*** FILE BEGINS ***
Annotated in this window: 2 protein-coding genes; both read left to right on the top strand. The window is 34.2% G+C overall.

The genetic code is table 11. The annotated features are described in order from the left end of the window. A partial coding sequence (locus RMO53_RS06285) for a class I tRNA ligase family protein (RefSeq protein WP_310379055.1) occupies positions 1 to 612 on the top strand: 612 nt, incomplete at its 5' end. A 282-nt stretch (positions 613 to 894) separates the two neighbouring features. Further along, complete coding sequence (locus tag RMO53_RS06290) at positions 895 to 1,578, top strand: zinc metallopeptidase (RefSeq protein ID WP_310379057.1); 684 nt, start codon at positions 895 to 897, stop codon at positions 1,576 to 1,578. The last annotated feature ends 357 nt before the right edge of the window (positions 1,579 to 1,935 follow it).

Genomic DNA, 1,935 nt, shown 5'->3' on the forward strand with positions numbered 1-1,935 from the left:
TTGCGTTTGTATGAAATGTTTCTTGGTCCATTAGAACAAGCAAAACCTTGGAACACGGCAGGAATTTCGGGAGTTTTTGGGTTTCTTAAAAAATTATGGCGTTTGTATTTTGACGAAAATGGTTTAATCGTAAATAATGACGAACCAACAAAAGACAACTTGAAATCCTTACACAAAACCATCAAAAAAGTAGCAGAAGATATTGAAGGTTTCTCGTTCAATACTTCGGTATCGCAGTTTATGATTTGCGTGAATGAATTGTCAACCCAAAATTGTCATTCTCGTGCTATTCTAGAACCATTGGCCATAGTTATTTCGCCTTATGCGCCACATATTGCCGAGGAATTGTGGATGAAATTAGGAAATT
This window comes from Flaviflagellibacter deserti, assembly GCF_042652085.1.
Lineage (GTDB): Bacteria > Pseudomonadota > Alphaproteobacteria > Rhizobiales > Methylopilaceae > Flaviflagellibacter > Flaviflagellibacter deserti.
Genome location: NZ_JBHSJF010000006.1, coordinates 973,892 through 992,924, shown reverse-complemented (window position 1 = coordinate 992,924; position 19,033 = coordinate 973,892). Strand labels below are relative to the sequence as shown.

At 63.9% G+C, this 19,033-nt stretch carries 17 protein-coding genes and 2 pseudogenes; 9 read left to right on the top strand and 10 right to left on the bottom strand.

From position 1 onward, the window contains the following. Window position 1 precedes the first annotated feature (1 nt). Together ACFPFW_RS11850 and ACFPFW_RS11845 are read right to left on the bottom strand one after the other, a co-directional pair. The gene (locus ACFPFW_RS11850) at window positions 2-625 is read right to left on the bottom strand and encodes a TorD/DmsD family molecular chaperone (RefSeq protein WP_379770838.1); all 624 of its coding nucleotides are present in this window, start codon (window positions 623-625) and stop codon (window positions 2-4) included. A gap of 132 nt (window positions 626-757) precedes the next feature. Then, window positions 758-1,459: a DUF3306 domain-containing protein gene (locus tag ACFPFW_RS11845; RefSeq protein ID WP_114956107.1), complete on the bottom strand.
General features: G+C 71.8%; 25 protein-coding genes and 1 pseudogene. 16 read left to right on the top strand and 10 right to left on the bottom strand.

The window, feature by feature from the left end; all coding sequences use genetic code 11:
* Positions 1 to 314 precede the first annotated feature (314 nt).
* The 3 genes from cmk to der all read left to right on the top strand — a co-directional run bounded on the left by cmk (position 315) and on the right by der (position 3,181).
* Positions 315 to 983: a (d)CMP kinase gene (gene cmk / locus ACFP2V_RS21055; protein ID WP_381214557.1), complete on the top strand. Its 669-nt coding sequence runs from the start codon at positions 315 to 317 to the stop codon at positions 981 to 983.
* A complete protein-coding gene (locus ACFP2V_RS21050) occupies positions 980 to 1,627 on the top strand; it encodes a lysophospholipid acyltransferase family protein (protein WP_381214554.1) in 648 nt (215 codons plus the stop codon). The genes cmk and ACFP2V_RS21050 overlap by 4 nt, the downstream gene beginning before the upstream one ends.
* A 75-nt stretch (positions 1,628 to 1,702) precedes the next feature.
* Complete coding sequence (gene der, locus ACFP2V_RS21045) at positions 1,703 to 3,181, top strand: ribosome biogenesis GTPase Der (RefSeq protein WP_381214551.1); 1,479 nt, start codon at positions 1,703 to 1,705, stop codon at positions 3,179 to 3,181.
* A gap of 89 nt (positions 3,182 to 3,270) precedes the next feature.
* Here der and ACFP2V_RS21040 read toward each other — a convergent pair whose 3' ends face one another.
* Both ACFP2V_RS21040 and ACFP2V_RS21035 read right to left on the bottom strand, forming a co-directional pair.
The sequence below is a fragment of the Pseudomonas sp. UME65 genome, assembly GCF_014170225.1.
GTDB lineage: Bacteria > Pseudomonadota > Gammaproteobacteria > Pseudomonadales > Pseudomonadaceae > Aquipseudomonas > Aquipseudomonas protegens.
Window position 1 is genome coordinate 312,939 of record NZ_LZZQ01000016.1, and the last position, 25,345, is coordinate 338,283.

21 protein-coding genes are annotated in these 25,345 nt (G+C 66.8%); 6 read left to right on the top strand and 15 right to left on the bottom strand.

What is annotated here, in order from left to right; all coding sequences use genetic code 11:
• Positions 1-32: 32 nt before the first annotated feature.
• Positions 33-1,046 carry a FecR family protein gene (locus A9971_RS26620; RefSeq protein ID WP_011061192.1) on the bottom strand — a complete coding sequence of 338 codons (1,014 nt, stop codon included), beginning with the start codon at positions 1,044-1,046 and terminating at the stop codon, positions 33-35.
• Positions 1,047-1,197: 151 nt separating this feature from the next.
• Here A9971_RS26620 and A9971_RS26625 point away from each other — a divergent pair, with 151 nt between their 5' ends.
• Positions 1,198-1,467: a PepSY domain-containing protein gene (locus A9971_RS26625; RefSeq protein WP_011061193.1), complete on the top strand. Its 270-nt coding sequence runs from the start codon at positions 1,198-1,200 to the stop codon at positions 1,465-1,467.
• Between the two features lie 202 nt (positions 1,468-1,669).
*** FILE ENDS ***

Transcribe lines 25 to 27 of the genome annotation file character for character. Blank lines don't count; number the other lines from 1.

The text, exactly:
What is annotated here, in order from left to right; all coding sequences use genetic code 11:
• Positions 1-32: 32 nt before the first annotated feature.
• Positions 33-1,046 carry a FecR family protein gene (locus A9971_RS26620; RefSeq protein ID WP_011061192.1) on the bottom strand — a complete coding sequence of 338 codons (1,014 nt, stop codon included), beginning with the start codon at positions 1,044-1,046 and terminating at the stop codon, positions 33-35.